Potentials and Pitfalls in Africa's Agrifood Processing Sector
- Western Africa
- Value Chains
- Food Systems
- Africa: Sub-Saharan Africa
- Market Access
- Agricultural Development
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The sustainable transformation of Africa’s agrifood processing system has been increasingly recognized as crucial to ensuring the region’s food security, reducing poverty rates, and supporting economic development. The ReSAKSS 2022 Annual Trends and Outlook Report (ATOR) takes an in-depth look at the status of the system, as well as the major challenges threatening further development and policies that can support sustainable growth in Africa’s agrifood sector.
Agrifood processing is important to the 2014 Malabo Declaration goals of ending hunger and halving poverty on the continent in several ways. As Africa’s population, urbanization rates, and incomes continue to grow, they bring with them increased demand for food outside of the traditional staple food basket – including processed foods. The processing sector forms a critical link between the smallholder producers who farm unprocessed staples and the consumers who want to purchase processed products. This link can simultaneously increase smallholders’ on-farm incomes, provide off-farm employment opportunities, and help Africa meet its own food demand needs without relying as heavily on imported food products.
The importance of this third benefit became glaringly clear over the past three years as the COVID-19 pandemic and the Ukraine-Russia conflict disrupted agricultural markets around the world. Strengthening capacity for local production of healthy, sustainable diets to meet Africa’s growing food demand will go a long way toward protecting the region from future market shocks.
The 2022 ATOR reports that the agrifood processing sector in Africa is growing in terms of employment, output, and productivity. However, the sector remains dominated by small and medium enterprises (SMEs) and informal processing firms, both of which often see lower labor productivity. If these firms were able to increase their productivity, and thus their competitiveness, they could both provide more employment opportunities and reduce reliance on food imports by strengthening intra-African trade in processed food products.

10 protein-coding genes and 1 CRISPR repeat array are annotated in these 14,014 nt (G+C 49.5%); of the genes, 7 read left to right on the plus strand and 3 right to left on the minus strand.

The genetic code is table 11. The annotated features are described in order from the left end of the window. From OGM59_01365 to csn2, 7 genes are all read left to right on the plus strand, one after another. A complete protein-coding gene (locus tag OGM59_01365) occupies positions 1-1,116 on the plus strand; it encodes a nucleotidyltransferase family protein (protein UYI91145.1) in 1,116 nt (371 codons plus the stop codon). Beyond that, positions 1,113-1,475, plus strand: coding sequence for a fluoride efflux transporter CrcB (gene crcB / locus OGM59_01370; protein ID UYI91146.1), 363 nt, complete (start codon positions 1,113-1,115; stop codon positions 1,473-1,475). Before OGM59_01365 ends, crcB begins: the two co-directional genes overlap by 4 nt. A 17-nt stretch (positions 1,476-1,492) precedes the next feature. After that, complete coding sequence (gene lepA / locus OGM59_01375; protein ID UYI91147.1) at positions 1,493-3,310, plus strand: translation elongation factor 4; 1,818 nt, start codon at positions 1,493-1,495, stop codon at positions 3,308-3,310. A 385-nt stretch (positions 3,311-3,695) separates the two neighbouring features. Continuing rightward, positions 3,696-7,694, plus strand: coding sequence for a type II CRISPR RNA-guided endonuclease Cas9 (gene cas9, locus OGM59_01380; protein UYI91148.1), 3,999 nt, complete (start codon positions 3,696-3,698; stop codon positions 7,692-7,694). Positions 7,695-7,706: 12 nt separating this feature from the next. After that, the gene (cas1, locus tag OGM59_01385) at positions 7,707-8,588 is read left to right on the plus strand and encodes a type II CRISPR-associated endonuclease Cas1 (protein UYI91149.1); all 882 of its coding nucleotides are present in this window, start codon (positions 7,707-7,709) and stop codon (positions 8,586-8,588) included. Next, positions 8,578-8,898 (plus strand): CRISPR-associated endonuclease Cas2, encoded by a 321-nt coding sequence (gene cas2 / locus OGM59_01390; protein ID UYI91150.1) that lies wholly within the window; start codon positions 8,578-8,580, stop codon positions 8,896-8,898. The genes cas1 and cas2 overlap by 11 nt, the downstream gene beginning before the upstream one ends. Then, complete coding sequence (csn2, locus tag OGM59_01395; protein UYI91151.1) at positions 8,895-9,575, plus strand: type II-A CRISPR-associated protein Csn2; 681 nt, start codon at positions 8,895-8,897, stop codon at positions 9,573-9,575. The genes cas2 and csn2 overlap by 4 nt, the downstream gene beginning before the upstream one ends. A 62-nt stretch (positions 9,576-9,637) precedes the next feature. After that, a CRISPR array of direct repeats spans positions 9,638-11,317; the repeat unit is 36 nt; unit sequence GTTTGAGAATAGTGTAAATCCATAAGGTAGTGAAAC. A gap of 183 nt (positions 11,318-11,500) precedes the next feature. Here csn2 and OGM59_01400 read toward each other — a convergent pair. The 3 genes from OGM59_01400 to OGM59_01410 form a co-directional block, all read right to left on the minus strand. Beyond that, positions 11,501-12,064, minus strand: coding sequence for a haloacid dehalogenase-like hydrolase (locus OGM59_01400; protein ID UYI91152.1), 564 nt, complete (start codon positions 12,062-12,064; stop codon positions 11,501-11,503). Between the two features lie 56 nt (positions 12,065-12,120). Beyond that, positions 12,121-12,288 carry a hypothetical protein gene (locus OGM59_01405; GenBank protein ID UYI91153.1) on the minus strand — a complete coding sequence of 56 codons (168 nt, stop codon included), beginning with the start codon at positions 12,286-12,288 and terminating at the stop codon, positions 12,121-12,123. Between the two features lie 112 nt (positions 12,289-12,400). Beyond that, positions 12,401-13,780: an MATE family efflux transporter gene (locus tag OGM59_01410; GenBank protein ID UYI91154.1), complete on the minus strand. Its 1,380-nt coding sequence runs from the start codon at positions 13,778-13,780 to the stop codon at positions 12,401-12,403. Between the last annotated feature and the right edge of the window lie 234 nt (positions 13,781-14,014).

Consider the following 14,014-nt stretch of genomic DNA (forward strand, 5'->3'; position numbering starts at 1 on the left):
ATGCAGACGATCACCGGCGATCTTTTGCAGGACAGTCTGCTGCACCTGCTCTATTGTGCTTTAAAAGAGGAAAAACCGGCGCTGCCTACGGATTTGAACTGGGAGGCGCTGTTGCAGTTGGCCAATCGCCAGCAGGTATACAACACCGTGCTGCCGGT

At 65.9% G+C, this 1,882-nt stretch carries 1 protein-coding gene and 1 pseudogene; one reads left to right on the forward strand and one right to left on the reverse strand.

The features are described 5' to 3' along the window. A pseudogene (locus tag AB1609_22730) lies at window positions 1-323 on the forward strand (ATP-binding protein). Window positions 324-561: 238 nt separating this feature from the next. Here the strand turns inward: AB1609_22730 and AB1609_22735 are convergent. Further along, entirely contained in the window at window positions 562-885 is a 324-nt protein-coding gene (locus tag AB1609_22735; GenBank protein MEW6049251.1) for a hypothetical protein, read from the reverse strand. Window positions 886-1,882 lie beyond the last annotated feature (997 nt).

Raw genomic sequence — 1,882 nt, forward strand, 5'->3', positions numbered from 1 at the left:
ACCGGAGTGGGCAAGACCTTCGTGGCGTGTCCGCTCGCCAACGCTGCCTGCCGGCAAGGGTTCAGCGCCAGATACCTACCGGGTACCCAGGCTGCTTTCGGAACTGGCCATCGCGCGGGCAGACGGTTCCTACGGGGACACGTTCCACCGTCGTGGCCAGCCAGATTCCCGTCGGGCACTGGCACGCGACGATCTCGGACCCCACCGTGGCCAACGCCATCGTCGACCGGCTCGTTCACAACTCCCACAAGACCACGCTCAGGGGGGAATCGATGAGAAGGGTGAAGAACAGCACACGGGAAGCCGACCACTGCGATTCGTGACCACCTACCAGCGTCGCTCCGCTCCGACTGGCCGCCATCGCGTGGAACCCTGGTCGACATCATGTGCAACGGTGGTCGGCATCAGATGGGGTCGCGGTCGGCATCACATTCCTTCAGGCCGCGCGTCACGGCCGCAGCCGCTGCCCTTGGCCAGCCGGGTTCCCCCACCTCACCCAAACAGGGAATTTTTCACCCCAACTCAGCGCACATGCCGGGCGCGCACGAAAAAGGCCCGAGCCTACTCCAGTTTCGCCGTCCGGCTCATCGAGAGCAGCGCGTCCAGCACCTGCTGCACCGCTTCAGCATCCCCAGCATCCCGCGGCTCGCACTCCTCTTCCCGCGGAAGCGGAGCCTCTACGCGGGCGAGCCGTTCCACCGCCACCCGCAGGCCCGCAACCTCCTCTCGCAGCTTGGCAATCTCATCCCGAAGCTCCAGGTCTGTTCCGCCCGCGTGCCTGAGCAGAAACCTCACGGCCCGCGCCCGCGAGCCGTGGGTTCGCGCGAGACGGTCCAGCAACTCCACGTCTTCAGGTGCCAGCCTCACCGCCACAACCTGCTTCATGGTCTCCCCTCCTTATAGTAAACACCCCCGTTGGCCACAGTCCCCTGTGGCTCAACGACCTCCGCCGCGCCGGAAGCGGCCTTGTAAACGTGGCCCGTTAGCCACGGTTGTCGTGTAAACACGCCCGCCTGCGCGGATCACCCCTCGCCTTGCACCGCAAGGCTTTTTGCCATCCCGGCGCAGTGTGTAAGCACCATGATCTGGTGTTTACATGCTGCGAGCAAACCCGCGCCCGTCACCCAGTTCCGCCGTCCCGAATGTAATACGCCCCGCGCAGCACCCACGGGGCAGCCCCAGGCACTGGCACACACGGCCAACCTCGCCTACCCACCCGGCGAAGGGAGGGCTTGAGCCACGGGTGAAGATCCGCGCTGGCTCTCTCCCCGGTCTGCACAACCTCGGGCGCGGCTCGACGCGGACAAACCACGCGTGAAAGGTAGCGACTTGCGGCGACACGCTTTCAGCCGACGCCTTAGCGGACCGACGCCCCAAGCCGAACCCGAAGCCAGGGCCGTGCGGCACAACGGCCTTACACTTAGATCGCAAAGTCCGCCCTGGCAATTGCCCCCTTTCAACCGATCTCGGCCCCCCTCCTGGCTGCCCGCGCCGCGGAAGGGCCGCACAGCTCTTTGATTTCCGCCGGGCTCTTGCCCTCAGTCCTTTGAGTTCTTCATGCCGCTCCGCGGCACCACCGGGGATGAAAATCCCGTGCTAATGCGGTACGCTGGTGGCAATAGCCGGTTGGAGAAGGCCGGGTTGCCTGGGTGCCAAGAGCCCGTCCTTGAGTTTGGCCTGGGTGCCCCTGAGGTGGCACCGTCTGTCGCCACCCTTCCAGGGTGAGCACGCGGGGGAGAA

There are several common challenges facing Africa’s agrifood processing sector as a whole. These include lack of skills and knowledge; lack of access to resources like land, financing, and capital; lack of functioning infrastructure for transport and energy; high operating costs; unreliable access to unprocessed food products. Chapter Three of the report examines several case studies of fruit and vegetable processing: tomato processing in Nigeria and Ghana, pineapple processing in West Africa, and fruit juice production across the region as a whole. These case studies portray how common challenges play out for this processing sub-sector. Challenges facing fruit and vegetable processing include the seasonality and perishability of the unprocessed food products; high farmgate prices (linked to the two foregoing factors) that reduce processing firms’ competitiveness; lack of efficient transportation from rural areas to processing plants; lack of cold storage facilities; and a lack of both capacity to meet food safety standards and national certifications to set such standards.
Overcoming these challenges and ensuring the agrifood processing sector meets its full development potential will take concerted, coordinated effort across the region. Establishing training centers for both operational and entrepreneurial roles, as well as building stronger links between these centers and employers in the processing sector, will help strengthen the workforce’s capacity and enhance productivity. Policymakers will also need to invest in improved ICTs and transportation technology and prioritize policy environments that support business, particularly SMEs; these strategies can help increase processors’ access to financing and capital. A proper policy environment can also increase collaboration between African processing firms and foreign firms and between processing firms and research organizations, thus stimulating innovation and enhancing the sector’s overall potential for sustainable transformation.
The report also emphasizes that further research is needed into the agrifood processing sector’s ultimate impact on nutrition in the region. While some processed food products have been clearly linked to poor health outcomes and rising rates of obesity and overweight, food processing can also increase the accessibility and affordability of healthy foods, such as ready-to-eat millet or canned or frozen vegetables and fruits. Similarly, processed foods can be fortified with vitamins and minerals, thus enhancing their nutritional value. The opportunities for improved nutrition presented by the processing sector can be supported by policies that establish nutritional standards and labeling requirements and invest in processing that preserves or enhances nutrition.
The agrifood processing sector in Africa has the potential to catapult transformation of the overall agricultural sector and drive achievement of important development goals. In order to reach that potential, however, more research is needed into effective policies and programs to support sustainable growth.